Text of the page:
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About Joe

Joe is 16 and lives with his sister and mother. Joe's mother has a physical disability and has received a recent diagnosis of fibromyalgia. This impacts on her ability to parent to her full potential. Her declining physical wellbeing means she often has restricted mobility and high pain levels. Her symptoms also include extreme lethargy and frequent bouts of low mood. 

Image by Ben den Engelsen
Joe's Tasks At Home
What sort of tasks do you think Joe might have to do to help his mother? Select all answers that you think apply.

Joe could be responsible for doing all of these things around the home to help his mother and his younger sister.

Joe has presented as being very withdrawn and tired in school, and he frequently arrives late to lessons with his younger sister. When the teacher asks him about this, Joe breaks down in tears and says that he likes coming to school because it gives him a break from the things he has to do at home.

At this stage, Joe is identified as a Young Carer.


Joe’s form teacher speaks to Joe about a referral to the local Carers Support Organisation. A Young Carer’s Support Worker meets Joe at school and meets with his family at home. The Support Worker completes an assessment with Joe, which looks at the whole family’s needs and what is important to Joe.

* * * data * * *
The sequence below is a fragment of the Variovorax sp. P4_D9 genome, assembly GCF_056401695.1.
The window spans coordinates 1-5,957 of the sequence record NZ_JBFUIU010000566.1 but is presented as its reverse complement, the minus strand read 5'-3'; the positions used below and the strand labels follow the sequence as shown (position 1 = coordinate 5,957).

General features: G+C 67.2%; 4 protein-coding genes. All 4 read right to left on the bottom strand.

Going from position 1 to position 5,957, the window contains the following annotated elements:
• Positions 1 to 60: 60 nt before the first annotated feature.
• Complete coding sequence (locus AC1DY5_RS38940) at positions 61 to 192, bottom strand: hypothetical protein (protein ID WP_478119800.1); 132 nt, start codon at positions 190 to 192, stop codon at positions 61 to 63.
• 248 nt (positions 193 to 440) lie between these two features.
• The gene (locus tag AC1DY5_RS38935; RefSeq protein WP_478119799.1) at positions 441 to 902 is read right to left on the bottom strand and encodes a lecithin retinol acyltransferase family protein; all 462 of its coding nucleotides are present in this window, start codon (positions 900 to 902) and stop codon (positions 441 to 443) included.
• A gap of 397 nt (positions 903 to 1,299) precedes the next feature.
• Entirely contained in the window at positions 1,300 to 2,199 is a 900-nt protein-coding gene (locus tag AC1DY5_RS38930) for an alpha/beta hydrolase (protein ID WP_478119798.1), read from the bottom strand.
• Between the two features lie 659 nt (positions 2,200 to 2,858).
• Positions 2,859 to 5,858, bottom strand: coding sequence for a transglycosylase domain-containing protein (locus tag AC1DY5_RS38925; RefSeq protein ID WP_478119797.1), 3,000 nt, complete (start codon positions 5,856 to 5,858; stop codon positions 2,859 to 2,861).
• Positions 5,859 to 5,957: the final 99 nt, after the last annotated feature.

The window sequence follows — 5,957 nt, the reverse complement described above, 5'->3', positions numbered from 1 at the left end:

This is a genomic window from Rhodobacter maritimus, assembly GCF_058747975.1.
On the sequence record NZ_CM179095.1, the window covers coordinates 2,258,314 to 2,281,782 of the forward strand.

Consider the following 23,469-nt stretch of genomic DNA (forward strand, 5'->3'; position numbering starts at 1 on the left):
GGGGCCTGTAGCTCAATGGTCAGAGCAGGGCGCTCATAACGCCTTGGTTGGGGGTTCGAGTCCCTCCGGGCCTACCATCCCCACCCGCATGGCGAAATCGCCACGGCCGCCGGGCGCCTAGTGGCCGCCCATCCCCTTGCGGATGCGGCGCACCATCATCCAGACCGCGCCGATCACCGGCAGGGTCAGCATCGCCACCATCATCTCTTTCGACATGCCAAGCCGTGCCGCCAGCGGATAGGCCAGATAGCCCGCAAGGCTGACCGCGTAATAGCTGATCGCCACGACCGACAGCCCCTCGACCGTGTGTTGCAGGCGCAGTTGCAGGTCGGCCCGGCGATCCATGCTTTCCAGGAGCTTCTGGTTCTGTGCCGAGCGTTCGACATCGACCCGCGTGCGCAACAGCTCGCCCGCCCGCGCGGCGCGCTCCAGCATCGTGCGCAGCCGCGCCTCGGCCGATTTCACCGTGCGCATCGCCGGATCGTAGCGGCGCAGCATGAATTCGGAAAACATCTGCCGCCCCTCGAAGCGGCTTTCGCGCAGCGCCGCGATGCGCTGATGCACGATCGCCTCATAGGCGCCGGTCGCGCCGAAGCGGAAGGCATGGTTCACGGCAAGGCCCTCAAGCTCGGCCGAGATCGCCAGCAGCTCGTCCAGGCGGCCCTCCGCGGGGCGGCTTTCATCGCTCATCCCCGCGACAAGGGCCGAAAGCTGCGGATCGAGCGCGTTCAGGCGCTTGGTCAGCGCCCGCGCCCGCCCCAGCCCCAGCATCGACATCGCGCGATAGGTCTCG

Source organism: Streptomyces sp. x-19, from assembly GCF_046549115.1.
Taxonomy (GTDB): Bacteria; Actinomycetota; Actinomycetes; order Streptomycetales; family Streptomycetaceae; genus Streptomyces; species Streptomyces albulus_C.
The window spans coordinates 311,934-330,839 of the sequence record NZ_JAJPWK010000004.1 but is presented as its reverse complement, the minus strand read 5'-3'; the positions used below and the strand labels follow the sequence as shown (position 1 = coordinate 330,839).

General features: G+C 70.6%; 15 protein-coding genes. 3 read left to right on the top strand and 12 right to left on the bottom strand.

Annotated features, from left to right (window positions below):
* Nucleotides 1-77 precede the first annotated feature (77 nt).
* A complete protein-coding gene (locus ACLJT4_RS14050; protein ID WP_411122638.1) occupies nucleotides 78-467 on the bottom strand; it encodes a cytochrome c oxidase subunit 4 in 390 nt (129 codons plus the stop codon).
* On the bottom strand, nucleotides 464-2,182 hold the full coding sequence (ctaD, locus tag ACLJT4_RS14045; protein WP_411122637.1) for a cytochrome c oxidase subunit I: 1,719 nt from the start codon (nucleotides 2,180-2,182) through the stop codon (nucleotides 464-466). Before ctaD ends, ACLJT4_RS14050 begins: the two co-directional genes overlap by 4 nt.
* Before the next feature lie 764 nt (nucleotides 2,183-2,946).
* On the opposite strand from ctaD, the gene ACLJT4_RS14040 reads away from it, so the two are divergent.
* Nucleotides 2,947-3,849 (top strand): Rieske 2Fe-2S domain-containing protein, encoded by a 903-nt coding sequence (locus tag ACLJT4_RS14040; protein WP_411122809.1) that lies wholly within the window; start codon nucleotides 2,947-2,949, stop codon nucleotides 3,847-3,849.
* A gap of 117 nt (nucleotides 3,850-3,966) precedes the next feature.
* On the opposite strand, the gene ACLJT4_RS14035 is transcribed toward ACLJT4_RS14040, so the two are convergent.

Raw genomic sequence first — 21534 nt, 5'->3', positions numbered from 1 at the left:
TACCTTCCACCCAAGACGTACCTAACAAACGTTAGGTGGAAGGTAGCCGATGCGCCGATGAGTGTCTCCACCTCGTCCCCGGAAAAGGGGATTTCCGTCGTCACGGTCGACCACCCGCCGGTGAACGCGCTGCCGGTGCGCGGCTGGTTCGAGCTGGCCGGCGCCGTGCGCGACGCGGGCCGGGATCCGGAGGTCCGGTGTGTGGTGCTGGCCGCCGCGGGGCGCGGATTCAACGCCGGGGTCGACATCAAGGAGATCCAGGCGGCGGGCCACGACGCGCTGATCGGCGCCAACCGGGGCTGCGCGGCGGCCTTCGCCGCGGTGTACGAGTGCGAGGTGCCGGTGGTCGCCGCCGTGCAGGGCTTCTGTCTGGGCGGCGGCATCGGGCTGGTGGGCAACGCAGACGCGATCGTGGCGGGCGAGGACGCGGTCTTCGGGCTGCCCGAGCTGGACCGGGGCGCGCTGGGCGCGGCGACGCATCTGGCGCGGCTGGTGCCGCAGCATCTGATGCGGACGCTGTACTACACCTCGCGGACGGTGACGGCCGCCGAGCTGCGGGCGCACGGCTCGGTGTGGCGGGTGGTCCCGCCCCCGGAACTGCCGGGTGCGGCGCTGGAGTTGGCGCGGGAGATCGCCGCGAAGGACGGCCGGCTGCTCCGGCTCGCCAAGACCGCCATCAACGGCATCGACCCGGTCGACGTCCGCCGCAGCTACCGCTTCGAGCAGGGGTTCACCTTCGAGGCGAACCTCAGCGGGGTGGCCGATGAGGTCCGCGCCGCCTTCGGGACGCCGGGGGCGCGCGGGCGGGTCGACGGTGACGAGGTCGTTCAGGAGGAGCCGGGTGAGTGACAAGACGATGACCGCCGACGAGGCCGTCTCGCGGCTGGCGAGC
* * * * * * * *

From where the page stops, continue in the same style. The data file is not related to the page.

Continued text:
• Adult Carers
    Adult Carers care for other adults over the age of 18. This includes adults caring for their adult children.
  • Young Carers
    Young Carers are children and young people between the ages of 5 and 18 who provide regular and on-going care and/or emotional support to a family member who is physically or mentally ill, disabled or has an addiction.
  • Parent Carers
    Parent Carers are those caring for a disabled child or young person under the age of 18. Parents will often see themselves primarily as parents, however their child will have additional care needs and may be entitled to additional services.
  • Working Carers
    Working Carers are people in full or part-time employment, who also provide care for another person. Supporting Carers to remain in work can bring considerable benefits to Carers themselves, employers and the wider economy.
  • Sandwich Carers
    Sandwich Carers have more than one caring responsibility; for example, Carers could be caring for two family members, such as an elderly relative and a dependent child or a spouse (Carers UK 2012).
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